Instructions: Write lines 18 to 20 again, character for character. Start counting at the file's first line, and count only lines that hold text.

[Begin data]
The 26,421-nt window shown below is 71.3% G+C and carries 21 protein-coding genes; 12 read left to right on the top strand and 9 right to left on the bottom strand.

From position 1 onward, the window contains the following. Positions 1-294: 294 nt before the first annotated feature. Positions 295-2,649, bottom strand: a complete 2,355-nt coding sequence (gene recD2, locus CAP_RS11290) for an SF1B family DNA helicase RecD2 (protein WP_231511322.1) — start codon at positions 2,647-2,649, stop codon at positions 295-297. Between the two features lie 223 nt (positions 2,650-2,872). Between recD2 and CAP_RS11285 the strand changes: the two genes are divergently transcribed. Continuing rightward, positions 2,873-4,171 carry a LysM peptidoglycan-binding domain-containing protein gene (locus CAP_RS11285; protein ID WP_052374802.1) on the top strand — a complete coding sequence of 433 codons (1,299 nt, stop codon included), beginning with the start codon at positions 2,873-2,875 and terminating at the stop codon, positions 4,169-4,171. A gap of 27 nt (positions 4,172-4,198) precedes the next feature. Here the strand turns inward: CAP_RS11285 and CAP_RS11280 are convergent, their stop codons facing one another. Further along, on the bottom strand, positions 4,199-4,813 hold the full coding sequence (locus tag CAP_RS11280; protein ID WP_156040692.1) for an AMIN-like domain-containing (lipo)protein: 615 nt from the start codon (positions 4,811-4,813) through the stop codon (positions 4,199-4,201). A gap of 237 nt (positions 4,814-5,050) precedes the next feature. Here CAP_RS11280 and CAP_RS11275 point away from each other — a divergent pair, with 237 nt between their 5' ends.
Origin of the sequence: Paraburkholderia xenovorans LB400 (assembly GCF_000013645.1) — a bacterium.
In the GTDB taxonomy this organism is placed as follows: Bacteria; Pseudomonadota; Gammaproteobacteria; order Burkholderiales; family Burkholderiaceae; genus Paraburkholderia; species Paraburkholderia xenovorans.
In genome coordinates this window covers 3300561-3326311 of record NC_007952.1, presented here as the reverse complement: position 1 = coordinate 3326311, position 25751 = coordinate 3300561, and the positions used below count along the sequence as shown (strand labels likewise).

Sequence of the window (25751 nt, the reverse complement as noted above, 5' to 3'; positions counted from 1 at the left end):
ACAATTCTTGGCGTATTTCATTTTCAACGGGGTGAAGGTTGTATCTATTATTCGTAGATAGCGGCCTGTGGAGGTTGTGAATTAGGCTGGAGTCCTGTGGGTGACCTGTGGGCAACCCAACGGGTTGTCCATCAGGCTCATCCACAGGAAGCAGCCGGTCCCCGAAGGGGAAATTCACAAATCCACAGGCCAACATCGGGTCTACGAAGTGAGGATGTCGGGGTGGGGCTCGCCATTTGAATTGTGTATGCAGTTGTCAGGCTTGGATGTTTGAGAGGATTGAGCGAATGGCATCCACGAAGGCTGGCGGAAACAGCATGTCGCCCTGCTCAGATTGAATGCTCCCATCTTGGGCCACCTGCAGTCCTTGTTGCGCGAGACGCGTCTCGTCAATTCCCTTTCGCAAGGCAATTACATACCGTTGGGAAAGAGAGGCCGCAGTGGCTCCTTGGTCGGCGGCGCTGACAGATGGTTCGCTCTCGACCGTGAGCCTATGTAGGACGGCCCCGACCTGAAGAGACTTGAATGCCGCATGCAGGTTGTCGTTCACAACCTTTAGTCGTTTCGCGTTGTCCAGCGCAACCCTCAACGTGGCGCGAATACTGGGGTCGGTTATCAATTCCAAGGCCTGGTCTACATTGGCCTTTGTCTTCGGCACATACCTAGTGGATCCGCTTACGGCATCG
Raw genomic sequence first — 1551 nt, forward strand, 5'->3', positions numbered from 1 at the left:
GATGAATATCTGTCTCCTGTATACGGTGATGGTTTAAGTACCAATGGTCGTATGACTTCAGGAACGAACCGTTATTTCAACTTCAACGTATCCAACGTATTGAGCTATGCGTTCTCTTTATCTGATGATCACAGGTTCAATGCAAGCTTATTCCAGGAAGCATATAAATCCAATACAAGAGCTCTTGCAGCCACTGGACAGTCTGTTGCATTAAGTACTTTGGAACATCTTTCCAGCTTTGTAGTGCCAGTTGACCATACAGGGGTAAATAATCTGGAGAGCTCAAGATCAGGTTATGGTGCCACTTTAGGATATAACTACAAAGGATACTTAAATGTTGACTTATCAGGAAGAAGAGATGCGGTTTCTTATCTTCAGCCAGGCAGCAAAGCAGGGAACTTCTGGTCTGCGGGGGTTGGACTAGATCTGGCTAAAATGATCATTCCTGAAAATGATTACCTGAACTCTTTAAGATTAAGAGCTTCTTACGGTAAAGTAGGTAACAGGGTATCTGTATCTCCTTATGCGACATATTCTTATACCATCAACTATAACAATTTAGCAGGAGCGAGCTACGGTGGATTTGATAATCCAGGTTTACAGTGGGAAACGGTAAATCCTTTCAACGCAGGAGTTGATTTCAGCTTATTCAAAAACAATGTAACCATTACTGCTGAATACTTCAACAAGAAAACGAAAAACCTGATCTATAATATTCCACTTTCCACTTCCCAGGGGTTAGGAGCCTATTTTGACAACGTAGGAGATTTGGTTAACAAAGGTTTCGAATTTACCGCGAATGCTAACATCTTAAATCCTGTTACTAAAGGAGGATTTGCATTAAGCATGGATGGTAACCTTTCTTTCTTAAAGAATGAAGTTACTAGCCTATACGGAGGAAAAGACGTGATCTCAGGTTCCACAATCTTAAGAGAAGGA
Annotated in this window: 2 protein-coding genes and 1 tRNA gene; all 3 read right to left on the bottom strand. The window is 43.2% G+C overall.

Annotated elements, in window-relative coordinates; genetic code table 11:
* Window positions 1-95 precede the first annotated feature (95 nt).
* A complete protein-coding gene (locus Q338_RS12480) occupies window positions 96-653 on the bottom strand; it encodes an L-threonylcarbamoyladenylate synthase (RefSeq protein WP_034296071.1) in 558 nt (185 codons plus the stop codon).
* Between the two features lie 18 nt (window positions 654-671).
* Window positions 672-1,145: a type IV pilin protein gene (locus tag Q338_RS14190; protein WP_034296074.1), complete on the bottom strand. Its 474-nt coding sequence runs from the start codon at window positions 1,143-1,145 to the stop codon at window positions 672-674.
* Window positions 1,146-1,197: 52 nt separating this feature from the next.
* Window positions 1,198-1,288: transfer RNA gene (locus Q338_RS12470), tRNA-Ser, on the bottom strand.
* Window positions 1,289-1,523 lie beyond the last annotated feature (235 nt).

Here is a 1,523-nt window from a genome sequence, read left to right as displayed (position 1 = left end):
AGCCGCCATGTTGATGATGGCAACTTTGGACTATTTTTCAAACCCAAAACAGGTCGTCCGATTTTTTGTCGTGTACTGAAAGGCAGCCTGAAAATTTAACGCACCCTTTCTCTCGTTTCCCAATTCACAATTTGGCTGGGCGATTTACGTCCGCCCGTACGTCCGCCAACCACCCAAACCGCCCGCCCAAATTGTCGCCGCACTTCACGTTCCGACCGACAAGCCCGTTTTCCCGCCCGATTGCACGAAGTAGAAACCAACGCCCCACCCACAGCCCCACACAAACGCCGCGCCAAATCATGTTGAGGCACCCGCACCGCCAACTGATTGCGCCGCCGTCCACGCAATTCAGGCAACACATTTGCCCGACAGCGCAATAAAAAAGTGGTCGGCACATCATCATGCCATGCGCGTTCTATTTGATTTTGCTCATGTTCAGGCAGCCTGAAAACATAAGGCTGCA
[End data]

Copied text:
* Window positions 1,289-1,523 lie beyond the last annotated feature (235 nt).

Here is a 1,523-nt window from a genome sequence, read left to right as displayed (position 1 = left end):
AGCCGCCATGTTGATGATGGCAACTTTGGACTATTTTTCAAACCCAAAACAGGTCGTCCGATTTTTTGTCGTGTACTGAAAGGCAGCCTGAAAATTTAACGCACCCTTTCTCTCGTTTCCCAATTCACAATTTGGCTGGGCGATTTACGTCCGCCCGTACGTCCGCCAACCACCCAAACCGCCCGCCCAAATTGTCGCCGCACTTCACGTTCCGACCGACAAGCCCGTTTTCCCGCCCGATTGCACGAAGTAGAAACCAACGCCCCACCCACAGCCCCACACAAACGCCGCGCCAAATCATGTTGAGGCACCCGCACCGCCAACTGATTGCGCCGCCGTCCACGCAATTCAGGCAACACATTTGCCCGACAGCGCAATAAAAAAGTGGTCGGCACATCATCATGCCATGCGCGTTCTATTTGATTTTGCTCATGTTCAGGCAGCCTGAAAACATAAGGCTGCA